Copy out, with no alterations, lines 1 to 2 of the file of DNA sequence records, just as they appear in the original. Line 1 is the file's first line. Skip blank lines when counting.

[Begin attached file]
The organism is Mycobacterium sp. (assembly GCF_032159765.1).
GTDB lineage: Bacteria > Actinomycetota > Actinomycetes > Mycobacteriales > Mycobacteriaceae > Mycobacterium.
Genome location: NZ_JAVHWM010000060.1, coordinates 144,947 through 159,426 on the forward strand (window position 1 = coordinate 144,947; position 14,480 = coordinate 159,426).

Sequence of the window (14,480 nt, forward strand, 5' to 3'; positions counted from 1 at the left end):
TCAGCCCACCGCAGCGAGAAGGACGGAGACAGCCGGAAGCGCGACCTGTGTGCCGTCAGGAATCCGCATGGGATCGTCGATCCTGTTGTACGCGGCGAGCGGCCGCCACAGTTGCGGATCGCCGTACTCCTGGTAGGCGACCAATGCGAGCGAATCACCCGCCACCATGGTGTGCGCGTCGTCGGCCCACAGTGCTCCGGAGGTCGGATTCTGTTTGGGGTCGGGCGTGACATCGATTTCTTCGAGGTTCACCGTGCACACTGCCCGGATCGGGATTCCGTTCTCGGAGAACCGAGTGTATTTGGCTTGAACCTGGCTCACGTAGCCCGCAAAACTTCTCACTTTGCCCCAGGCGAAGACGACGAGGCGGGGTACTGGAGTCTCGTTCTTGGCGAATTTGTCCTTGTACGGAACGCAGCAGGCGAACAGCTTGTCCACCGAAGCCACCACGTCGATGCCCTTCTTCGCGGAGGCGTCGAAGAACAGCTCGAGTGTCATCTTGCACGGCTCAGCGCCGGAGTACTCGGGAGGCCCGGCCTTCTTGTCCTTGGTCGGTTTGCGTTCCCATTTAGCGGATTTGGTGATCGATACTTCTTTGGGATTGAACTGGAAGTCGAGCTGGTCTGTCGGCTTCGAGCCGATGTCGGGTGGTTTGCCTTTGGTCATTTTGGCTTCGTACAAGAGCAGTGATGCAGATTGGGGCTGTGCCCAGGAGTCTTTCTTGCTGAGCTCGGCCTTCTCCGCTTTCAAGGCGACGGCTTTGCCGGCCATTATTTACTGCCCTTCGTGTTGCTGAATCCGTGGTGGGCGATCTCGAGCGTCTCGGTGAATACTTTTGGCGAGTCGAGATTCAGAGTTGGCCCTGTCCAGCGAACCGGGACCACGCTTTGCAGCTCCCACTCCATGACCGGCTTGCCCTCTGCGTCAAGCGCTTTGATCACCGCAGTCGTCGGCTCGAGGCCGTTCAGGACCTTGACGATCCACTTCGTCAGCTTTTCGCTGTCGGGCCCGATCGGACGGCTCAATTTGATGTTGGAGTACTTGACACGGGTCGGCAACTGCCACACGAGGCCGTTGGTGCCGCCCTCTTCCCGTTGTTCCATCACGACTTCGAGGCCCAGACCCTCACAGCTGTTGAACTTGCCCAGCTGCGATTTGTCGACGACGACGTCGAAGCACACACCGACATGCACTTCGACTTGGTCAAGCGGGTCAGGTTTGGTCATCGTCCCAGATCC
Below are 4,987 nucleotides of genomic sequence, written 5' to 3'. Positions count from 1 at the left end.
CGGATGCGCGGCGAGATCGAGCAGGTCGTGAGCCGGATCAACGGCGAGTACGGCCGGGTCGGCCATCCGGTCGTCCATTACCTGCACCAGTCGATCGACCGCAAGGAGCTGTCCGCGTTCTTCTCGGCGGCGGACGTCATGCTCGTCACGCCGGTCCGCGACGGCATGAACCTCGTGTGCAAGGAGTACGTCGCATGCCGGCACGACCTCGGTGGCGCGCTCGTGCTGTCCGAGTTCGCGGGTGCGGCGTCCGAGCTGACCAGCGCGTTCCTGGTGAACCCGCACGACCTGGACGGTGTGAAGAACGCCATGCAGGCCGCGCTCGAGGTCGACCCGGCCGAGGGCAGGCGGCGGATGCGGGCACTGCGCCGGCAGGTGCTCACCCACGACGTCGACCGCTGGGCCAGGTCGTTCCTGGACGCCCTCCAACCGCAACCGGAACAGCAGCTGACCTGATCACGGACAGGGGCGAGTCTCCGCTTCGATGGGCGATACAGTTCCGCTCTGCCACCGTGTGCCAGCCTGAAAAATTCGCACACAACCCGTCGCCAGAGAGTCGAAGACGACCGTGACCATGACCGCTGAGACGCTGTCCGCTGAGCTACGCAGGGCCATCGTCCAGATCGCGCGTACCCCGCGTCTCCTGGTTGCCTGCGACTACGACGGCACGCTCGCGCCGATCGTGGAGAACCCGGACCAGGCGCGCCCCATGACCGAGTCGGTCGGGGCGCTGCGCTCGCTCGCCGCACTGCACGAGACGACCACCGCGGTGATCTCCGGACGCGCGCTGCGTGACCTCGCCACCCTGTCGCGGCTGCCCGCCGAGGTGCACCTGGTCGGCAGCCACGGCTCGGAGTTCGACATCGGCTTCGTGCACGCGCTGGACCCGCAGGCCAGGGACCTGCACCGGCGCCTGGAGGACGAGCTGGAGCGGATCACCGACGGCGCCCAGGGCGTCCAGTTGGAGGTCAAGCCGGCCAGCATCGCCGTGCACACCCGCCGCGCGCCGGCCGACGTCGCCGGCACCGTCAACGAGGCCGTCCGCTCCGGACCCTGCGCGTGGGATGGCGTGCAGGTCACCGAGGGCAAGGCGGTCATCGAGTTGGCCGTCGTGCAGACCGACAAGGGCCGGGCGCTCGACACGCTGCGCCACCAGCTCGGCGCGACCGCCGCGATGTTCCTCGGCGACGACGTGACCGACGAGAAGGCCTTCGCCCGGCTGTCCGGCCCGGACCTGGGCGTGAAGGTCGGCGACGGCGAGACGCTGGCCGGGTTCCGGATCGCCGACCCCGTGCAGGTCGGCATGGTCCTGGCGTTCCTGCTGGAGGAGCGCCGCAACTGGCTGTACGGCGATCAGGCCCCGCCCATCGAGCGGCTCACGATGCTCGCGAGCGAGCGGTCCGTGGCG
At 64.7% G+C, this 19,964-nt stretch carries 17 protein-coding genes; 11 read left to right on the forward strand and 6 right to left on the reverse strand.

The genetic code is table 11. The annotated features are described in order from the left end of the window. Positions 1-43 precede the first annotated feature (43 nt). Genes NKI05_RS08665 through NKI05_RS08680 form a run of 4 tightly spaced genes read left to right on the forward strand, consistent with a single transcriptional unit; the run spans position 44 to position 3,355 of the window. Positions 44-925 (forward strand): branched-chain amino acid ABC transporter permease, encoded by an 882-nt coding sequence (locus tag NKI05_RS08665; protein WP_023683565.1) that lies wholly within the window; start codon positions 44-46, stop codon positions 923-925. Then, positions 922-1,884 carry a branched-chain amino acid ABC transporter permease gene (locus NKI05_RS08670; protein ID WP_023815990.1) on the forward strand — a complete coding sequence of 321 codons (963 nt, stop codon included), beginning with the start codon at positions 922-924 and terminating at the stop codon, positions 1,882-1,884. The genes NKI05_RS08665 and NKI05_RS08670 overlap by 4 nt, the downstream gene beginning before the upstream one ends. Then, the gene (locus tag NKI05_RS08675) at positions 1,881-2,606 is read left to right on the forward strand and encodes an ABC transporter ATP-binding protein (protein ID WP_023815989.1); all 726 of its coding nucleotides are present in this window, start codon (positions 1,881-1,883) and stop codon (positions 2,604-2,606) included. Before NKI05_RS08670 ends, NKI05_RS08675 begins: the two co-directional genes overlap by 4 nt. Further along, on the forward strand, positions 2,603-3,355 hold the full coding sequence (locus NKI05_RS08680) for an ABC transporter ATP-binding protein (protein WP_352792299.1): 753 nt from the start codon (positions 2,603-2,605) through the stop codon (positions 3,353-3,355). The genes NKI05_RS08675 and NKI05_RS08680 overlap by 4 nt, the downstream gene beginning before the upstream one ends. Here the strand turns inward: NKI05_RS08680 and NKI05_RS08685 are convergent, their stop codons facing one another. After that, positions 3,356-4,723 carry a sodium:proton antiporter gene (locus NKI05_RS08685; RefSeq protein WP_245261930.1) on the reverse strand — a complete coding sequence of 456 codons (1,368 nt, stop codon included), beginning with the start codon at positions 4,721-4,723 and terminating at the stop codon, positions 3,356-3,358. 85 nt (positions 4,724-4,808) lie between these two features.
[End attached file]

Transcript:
The organism is Mycobacterium sp. (assembly GCF_032159765.1).
GTDB lineage: Bacteria > Actinomycetota > Actinomycetes > Mycobacteriales > Mycobacteriaceae > Mycobacterium.